Most of the eight candidates in the presidential race would be reluctant to provide military assistance in circumstances where an armed conflict compelled Estonia to invoke Article 42.7 of the Lisbon Treaty.
YLE asked the candidates how they would respond to such a request in a presidential debate organised in Helsinki on Thursday.
Matti Vanhanen (Centre) said his immediate response would be weigh up the request with both the Ministerial Committee on Foreign and Security Policy and the European Union. “We’d have to respond [to the request], but then we’d also have to consider what each of us could do to help,” he told.
He added later that it would be ill-advised to provide a “mathematical model of how we respond to different circumstances” and stressed that the appropriate response should always be determined on a case-by-case basis.
Laura Huhtasaari (PS) expressed her doubts about the mutual assistance clause of the EU and underscored that Finland must under no circumstances tolerate military activity in its sovereign territory.
“Our priority would be to protect the northern front of Estonia,” she added.
Nils Torvalds (SFP) estimated that a request for military assistance would effectively be irrelevant as Article 42.7 of the Lisbon Treaty requires a unanimous decision by the Council of Europe.
“And I’m quite sure that [the unanimity] wouldn’t be reached,” he added.
His interpretation raised eyebrows among some of his fellow candidates. President Sauli Niinistö, for example, argued that if that were the case Finland would have violated the article in question by providing assistance to France in the aftermath of terrorist atrocities in Paris in November, 2015.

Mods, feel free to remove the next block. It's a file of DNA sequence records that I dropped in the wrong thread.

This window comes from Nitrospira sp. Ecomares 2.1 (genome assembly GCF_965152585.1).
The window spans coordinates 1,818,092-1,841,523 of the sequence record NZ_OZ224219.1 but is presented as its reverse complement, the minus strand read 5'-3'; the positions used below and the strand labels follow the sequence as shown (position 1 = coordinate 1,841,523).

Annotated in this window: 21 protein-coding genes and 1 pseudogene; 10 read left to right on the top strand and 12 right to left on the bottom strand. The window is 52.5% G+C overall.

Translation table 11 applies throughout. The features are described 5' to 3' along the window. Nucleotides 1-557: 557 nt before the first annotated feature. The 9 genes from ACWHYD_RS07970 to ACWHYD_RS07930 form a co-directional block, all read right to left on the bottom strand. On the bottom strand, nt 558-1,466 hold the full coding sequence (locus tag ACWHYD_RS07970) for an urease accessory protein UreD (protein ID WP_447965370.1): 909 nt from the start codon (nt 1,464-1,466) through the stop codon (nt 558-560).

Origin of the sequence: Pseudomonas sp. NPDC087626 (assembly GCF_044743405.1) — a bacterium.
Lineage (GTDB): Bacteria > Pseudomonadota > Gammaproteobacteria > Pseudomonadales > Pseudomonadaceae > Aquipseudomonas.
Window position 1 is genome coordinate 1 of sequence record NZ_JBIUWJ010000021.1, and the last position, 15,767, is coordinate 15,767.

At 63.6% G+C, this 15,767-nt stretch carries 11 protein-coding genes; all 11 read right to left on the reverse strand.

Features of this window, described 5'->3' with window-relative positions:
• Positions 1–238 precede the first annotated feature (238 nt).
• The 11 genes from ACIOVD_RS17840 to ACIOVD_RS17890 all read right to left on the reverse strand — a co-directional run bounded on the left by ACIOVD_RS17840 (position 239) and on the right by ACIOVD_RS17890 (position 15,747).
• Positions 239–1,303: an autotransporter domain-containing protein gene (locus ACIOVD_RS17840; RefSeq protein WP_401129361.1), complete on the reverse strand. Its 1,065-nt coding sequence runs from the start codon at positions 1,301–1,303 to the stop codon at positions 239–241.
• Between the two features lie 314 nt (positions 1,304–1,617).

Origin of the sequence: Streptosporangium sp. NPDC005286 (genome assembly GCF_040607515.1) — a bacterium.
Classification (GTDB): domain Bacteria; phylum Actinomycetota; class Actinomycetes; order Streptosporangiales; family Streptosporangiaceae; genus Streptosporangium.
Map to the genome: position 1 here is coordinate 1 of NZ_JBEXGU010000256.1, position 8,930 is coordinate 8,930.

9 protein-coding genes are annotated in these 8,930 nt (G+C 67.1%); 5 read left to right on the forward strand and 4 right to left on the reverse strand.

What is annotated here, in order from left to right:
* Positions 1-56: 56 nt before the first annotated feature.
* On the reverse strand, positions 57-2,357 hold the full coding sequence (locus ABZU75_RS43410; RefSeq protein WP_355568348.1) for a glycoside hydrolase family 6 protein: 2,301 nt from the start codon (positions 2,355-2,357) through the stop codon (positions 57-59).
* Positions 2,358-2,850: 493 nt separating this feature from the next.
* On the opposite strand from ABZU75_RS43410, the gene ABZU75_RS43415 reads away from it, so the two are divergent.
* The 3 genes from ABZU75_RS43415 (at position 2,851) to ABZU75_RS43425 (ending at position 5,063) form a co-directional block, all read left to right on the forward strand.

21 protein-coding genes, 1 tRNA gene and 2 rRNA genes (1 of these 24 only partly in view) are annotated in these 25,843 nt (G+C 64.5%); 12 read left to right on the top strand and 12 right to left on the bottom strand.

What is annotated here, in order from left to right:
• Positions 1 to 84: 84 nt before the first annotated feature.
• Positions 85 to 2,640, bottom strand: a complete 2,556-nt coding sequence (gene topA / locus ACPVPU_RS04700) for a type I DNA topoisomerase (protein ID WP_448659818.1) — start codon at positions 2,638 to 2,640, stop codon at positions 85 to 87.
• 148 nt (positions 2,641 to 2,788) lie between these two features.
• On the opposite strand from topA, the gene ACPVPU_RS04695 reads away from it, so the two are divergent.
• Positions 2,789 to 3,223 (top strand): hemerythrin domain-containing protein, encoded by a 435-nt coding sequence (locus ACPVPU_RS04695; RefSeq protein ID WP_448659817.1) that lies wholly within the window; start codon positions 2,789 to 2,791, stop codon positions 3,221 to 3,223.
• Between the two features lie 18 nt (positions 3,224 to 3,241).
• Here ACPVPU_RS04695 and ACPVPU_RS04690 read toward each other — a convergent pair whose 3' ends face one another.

“It wasn’t discussed at the Council of Europe,” reminded Niinistö.
The Lisbon Treaty, he estimated, remains ambiguous in regards to whether or not it obliges member states to provide military assistance upon request from another member state. Niinistö added that he would discuss the hypothetical request also with the chairpersons of relevant parliamentary committees.
“First we’d have to secure our own borders, and that’s something we must hold on to,” he said, reminding that no conflict between Nato and Russia would likely be limited to the Baltics.
Paavo Väyrynen (IND) was more absolute in his interpretations of the obligations laid out in the Lisbon Treaty.
“Lisbon doesn’t oblige us to provide military assistance, nor should we provide it,” he said, warning that “such an interpretation would transform the EU into a military union and a European pillar of Nato”.
Tuula Haatainen (SDP) agreed with the incumbent in that such a conflict could not be contained in the Baltics.
“We’d be talking about World War III,” she said. “Lisbon wasn’t built for military situations but for various crises. We provided bilateral assistance to France in what was a crisis management operation.”
Finland, she added, would decide independently – after a series of internal and external discussions – what kind of assistance it would provide in response to the hypothetical request described by YLE.
France’s interpretation of the mutual assistance article is also in the best interests of Finland, viewed Pekka Haavisto (Greens). “Countries provide assistance to each other in crisis-like situations,” he clarified.
He also pointed out that Nato would likely be the primary provider of assistance to Estonia and the rest of the Baltics. Finland, on the other hand, could provide assistance in dealing with refugees, for example.
“Under no circumstances can we not assist Estonia,” stated Haavisto. “We can't replace Nato.”
Merja Kyllönen (Left Alliance), a staunch opponent of Nato and common EU defence, reminded that various oil spills remain the greatest security threat in the Baltic Sea.
Aleksi Teivainen – HT
Photo: Markku Ulander – Lehtikuva
Source: Uusi Suomi